healthiest lives, eating a diet of vegetables and little meat. But if they
grow up in the United States and eat fast food, processed food (like
potato chips and white bread), and salty fare, they are also plagued with
the same levels of cancer and heart disease. In other words, their health
advantage isn’t genetic, but diet-based.
The study, conducted by Cornell University, discovered that it’s possible
to reverse a condition of clogged arteries by simply eliminating animal
products from the diet. Daniels was convinced and became a vegan a year
ago, eating vegetables, beans, complex carbs like whole wheat bread, and
nuts. She brought down her cholesterol from 248 to 170 without a single
pill and lost 14 pounds. “If you can get your cholesterol level down to
150, you don’t ever have to worry about a heart attack caused from clogged
arteries,” she said.
• The China Study also points out the protective benefits of plants
against cancer. “Dr. Campbell (a study author) said that meat and fat have
something do with a higher level of breast cancer. Plants don’t get
cancer. Have you ever noticed that? They have something that protects the
inner cells of the leaves. They say if you eat plants, you gain protection
from the cancerous cells that could invade your body at any time. … Our
nation’s health model is based on healing the sick, rather than looking at
the wonderful power of prevention and diet. Our country is going down the
wrong way on a one-way road. “
• Daniels also learned from the China study that the notion of eating
cheese and drinking milk to build bone strength is simply wrong. Animal
products are acidic and throw off the body’s pH balance. The body leeches
calcium from bones in order to bring the body back to its normal pH level.
The result, ironically, is weaker bones. “This nation has the highest rate
of hip and spine fractions among post-menopausal women in the world,” said
Daniels, who drinks almond milk.
• Daniels believes that working out an hour a day is simply not
sustainable for most working adults. People would be wise to give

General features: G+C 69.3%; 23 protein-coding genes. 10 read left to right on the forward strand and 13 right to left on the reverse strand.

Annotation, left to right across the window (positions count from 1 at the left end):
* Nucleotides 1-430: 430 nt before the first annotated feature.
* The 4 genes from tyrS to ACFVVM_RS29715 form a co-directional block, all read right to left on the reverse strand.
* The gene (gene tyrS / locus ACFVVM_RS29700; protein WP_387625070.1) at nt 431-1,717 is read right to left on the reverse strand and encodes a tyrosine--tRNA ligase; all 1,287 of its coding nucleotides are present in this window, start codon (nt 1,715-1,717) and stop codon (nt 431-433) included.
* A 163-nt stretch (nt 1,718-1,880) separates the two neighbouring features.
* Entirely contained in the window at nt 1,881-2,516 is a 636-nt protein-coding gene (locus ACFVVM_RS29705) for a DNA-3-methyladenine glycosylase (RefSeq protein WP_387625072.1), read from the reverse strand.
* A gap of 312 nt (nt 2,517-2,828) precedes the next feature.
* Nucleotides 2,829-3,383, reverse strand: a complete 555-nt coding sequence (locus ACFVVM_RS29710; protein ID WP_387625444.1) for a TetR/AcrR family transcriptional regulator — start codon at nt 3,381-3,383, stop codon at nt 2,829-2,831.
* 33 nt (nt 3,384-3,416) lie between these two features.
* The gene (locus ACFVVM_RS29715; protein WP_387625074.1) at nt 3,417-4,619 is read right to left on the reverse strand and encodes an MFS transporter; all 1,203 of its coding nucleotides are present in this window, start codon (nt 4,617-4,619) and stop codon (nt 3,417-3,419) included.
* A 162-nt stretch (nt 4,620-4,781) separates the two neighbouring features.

themselves an achievable goal, say walking at lunch every day, than
setting up impossible expectations and feeling bad about failing.
• Don’t run on concrete or pavement. Daniels did for years and injured her
foot. Now she swims and walks—very quickly.
• Thirty minutes of exercise can change your mood more quickly and
effectively than any drug on the market.  And it makes your arthritic
joints feel better. “Motion is the lotion,” said Daniels, who suffers from
arthritis. She blames the heavy trays she carried during her waitress
• Read “The Pleasure Trap” by Douglas Lisle. You will learn why fast food
hits all your pleasure receptors, why it’s harmful, and how to end the
• Her last words of advice? “Find what you like. Don’t worry about your
heart rate or even whether you’re very good at it. Just change your
clothes and get right in there. If you can get up every day and continue,
that’s what people need to work for.”

For more information, call mdaniels@ncmich.edu. And for even more
inspiration, visit the website leanberets.com.

Inspired by prayer…
Snowmobile crash victim walks slowly to recovery

By Anne Stanton

Jamie Richie had always craved speed with a particular penchant for
motorcycles and snowmobiles.  On the early evening of January 30, 2010,
she climbed onto her snowmobile and went zipping south along U.S. 31 near
the Pellston Regional Airport. She missed a turn and smashed into an icy
snow bank.
“I was doing about 55, and I went airborne and landed on real hard ground.
I landed and rolled, and the snowmobile landed and rolled and landed on me
in the end.”
Richie doesn’t know whether her injuries were caused primarily by the
impact of the fall or the snowmobile, which is relatively light at 450